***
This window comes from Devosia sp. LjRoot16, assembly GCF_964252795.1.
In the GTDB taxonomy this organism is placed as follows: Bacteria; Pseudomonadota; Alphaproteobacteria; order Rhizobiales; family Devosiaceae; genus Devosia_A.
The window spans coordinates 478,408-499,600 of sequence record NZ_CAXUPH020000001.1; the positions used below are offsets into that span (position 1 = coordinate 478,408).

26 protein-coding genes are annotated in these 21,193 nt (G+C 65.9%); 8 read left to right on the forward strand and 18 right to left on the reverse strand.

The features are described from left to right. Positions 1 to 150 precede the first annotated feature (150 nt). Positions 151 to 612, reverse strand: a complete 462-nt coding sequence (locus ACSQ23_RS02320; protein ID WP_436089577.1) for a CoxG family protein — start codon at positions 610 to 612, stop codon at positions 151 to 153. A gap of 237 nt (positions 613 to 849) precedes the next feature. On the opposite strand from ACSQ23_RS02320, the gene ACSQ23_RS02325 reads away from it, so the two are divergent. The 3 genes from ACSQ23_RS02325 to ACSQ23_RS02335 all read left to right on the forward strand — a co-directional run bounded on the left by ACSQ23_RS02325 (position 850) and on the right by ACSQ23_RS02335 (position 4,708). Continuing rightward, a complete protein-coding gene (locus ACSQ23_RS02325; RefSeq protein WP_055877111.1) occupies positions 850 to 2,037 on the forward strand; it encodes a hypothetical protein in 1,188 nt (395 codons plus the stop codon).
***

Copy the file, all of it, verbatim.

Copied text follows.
This window comes from Devosia sp. LjRoot16, assembly GCF_964252795.1.
In the GTDB taxonomy this organism is placed as follows: Bacteria; Pseudomonadota; Alphaproteobacteria; order Rhizobiales; family Devosiaceae; genus Devosia_A.
The window spans coordinates 478,408-499,600 of sequence record NZ_CAXUPH020000001.1; the positions used below are offsets into that span (position 1 = coordinate 478,408).

26 protein-coding genes are annotated in these 21,193 nt (G+C 65.9%); 8 read left to right on the forward strand and 18 right to left on the reverse strand.

The features are described from left to right. Positions 1 to 150 precede the first annotated feature (150 nt). Positions 151 to 612, reverse strand: a complete 462-nt coding sequence (locus ACSQ23_RS02320; protein ID WP_436089577.1) for a CoxG family protein — start codon at positions 610 to 612, stop codon at positions 151 to 153. A gap of 237 nt (positions 613 to 849) precedes the next feature. On the opposite strand from ACSQ23_RS02320, the gene ACSQ23_RS02325 reads away from it, so the two are divergent. The 3 genes from ACSQ23_RS02325 to ACSQ23_RS02335 all read left to right on the forward strand — a co-directional run bounded on the left by ACSQ23_RS02325 (position 850) and on the right by ACSQ23_RS02335 (position 4,708). Continuing rightward, a complete protein-coding gene (locus ACSQ23_RS02325; RefSeq protein WP_055877111.1) occupies positions 850 to 2,037 on the forward strand; it encodes a hypothetical protein in 1,188 nt (395 codons plus the stop codon).